Tuesday, 26 January 2010

The Three Young Hopes of Slovakia - Part 3 - Vladimír "Vladko" Weiss

The inclusion of Vladimír "Vladko" Weiss alongside Peter Dubovský, Marek Hamšík and Miroslav Stoch might seem controversial. While the latter two players feature prominently in their respective team's starting XI, Weiss spent the first half of the current season on Manchester City's bench, getting more playtime for Slovakia than for his club. His current predicament runs in a perfect parallel with that of Stoch a season ago - a promising graduate of his club's youth academy who suddenly finds himself in a squad filled with some of the most expensive football players of the EPL and beyond. Even the club's strategic thinking is similar - both Chelsea and Man City have used Stoch and Weiss as proofs of their vision for the future player policy, based not only on record transfers, but also on youth academies. With Weiss loaned out to Bolton less than a week ago and expected to feature in tonight's game against Burnley, the time is right for looking at Weiss's past, present and short-term future.

Two thirds of the Weiss football clan.

Standing On The Shoulders Of Giants
Father-son duos in football are not uncommon - there are the Maldinis [Cesare + Paolo], the Schmeichels [Peter + Kasper], the Redknapps [ye-es - Harry + Jamie] - and the list goes on. Can you name a grandfather-father-son trio? Yes, you might wikipedia [is that a verb?] Diego Forlán and read that his father Pablo "was also a Uruguyan international", playing for his country at the 1966 and 1974 World Cup. You may also read that his [maternal] grandfather Juan Carlos Corazo "played for Independiente in Argentina". But can you name a player whose father's father played at a major tournament? The Weiss family is, in this sense, unique. Vladimír Weiss the Eldest played as a centre-back, faced the likes of Pelé, Jairzinho and Vavá, has a silver medal from the 1964 Summer Olympics Football Tournament and is infamous for missing a crucial penalty in the 1966 World Cup qualifier against Portugal - the match was played at muddy Tehelné Pole and Czechoslovakia's failure to get three points meant that the silver medalist from the 1962 World Cup was not to compete in England. Vladimír Weiss Senior played as a midfielder and saw action for Czechoslovakia at the 1990 World Cup. He stayed on in the world of football and coached Artmedia Petržalka, one of two teams [along with Liverpool] ever to make it to the Champions League group stages from first qualifying round. Artmedia famously beat Celtic Glasgow in the second qualifying round [5:0], giving an unpleasant debut to Gordon Strachan, Celtic's recently appointed manager. Although Artmedia's annual budget was just around £1m, it fared extremely well in the group stages - its two games against FC Porto are legendary. Weiss's team was 0:2 down - only to beat the home side 3:2. Artmedia's second [home] fixture against FC Porto was played on one of the worst pitches ever seen in the history of the Champions League - it had rained for nearly a week before the kick-off, yet the game still went ahead. The club's goalless draw confined it to the third spot, after German Markus Merk deprived the Slovak side of two legitimate penalties [quoting O Jogo, Portuguese football portal]. Weiss's greatest moment was to arrive fours years later - it was under his management that Slovakia's long wait [7560 minutes] was finally over and the country qualified for the 2010 World Cup in South Africa. A photograph of Weiss's tears of happiness was more telling than all the editorials that flooded Slovak dailies the following morning... Vladimír "Vladko" [= diminutive of his first name] Weiss started, just as his father and grandfather, his career in Inter Bratislava, only to be snapped up by Man City as he turned 16.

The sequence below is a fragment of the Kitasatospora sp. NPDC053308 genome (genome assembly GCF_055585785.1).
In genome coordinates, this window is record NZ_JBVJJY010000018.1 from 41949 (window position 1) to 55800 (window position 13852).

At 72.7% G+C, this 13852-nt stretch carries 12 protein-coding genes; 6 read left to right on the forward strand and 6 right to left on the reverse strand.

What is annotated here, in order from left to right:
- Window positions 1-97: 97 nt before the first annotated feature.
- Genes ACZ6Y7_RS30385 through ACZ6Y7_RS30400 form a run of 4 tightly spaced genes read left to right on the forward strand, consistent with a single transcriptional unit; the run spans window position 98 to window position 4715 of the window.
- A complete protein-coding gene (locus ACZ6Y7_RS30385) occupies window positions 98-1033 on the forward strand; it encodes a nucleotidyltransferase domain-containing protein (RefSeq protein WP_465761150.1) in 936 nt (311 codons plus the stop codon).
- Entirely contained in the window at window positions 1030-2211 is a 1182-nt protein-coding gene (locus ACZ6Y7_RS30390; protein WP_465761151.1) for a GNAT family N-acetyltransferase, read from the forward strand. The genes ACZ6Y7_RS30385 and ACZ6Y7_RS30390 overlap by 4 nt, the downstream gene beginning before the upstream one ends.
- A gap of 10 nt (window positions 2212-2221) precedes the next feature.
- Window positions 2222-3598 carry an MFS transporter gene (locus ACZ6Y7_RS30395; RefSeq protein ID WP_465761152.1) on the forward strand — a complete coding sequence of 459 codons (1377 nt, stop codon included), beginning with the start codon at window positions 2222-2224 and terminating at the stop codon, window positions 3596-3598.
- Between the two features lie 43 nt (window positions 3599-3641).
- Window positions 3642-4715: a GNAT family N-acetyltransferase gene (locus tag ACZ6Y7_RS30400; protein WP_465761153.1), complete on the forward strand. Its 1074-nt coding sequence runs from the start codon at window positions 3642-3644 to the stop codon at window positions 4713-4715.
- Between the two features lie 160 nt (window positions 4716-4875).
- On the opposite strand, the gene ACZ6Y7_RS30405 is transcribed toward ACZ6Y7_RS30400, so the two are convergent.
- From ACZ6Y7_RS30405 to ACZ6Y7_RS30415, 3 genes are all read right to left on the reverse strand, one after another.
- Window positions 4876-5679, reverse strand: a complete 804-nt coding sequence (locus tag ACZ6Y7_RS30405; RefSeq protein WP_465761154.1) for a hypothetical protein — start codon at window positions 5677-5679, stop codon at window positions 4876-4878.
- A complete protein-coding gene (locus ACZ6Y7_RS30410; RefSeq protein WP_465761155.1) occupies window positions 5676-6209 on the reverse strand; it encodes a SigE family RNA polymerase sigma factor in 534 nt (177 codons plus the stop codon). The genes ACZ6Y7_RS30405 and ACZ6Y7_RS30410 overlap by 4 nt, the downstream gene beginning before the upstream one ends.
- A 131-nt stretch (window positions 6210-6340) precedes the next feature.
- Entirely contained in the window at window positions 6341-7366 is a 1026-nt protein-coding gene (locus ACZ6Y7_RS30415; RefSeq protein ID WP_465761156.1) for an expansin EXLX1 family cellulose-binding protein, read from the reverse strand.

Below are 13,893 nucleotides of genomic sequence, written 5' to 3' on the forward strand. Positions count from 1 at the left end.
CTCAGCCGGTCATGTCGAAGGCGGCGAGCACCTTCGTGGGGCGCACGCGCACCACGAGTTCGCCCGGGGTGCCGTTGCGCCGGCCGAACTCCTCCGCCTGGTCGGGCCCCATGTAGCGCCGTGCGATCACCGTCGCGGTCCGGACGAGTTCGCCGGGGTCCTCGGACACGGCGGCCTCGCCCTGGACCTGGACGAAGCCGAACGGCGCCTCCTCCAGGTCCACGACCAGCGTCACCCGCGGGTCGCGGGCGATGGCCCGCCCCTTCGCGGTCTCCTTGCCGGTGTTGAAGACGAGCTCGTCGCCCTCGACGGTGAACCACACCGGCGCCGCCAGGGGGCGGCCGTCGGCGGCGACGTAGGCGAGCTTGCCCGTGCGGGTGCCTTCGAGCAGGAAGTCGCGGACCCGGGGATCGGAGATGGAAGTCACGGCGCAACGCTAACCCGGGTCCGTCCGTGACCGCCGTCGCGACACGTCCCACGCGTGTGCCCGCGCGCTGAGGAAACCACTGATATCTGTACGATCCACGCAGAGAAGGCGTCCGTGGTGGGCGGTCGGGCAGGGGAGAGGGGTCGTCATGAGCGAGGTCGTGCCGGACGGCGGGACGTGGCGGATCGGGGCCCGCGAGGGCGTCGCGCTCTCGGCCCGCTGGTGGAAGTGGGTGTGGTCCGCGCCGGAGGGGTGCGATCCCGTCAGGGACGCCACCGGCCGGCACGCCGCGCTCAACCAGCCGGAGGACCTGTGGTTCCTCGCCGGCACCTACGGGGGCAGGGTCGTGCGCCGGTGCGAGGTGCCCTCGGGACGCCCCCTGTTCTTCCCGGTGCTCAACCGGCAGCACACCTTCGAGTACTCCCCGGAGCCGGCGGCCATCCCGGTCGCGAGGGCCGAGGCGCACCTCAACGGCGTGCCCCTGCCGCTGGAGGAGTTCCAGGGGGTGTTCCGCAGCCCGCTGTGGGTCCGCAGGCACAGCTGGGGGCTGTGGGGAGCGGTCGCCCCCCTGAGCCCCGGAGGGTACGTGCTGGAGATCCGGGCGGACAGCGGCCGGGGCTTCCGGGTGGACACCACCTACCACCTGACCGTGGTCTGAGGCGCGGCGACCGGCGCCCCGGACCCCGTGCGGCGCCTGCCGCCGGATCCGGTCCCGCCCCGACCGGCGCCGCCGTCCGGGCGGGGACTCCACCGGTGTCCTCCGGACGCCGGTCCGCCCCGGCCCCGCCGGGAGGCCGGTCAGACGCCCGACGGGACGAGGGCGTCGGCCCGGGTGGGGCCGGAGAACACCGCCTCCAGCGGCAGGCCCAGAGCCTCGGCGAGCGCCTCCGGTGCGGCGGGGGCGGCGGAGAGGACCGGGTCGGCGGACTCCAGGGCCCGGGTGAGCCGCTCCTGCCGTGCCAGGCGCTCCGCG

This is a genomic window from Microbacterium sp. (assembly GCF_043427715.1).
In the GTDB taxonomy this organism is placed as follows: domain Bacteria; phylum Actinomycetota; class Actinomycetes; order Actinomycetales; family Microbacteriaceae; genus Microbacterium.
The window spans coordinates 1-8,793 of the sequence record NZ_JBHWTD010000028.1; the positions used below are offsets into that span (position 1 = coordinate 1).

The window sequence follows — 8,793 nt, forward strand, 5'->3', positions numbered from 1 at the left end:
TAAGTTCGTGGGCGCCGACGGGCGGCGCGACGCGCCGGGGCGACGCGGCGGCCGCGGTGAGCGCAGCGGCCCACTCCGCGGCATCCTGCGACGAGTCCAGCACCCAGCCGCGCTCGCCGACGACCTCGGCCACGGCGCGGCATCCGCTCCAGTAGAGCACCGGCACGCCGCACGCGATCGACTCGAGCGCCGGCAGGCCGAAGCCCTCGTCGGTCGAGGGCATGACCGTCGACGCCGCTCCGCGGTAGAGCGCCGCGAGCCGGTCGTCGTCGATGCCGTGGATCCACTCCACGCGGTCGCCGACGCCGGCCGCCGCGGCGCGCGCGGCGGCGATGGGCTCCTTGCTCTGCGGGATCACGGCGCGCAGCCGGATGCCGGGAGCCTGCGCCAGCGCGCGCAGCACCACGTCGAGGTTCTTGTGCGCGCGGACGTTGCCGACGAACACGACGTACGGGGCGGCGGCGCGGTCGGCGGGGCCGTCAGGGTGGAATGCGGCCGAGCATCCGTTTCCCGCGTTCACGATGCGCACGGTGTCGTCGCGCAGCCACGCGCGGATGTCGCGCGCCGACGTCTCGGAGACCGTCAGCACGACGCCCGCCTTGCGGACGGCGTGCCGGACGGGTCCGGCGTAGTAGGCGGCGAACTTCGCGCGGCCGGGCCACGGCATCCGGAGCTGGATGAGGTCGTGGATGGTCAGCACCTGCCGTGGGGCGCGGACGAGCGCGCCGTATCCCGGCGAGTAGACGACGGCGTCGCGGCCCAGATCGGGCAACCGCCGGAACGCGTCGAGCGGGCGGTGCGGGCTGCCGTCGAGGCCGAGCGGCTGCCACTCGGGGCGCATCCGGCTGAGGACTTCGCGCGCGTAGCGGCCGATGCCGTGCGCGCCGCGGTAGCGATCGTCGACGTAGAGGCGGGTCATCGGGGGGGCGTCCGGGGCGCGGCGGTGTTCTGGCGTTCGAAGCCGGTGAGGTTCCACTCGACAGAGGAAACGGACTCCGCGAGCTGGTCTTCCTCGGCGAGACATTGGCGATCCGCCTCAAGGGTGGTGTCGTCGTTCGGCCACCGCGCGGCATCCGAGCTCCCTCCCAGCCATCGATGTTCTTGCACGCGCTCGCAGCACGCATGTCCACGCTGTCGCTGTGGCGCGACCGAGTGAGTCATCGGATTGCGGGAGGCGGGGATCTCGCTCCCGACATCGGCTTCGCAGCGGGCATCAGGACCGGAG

Manchester, England, England
Weiss found himself in a highly gifted Man City youth team, which also featured the likes of Daniel Sturridge and Dedryck Boyata and won the the 2007/08 FA Youth Cup, beating Gael Kakuta, Miroslav Stoch & Co. Weiss played a prominent role in the two-legged final against Chelsea, storming towards Chelsea's box after getting past several Chelsea players and providing Sturridge with a pass to Man City's only goal at Stamford Bridge [1:1]. Weiss scored Man City's game-winning goal in the second leg from a superb free kick. Weiss then won a penalty, which was  converted by David Ball, effectively sealing Man City's triumph. Weiss earned a considerable amount of praise for his performance - The Daily Telegraph spoke of Man City, "the changing face of football ... thanks to the eye-catching talents of a Slovakian winger ... Vladimir Weiss, whose wing play has already earned local comparisons with Cristiano Ronaldo, [who] proved the difference for City's academy players" [see the entire article here].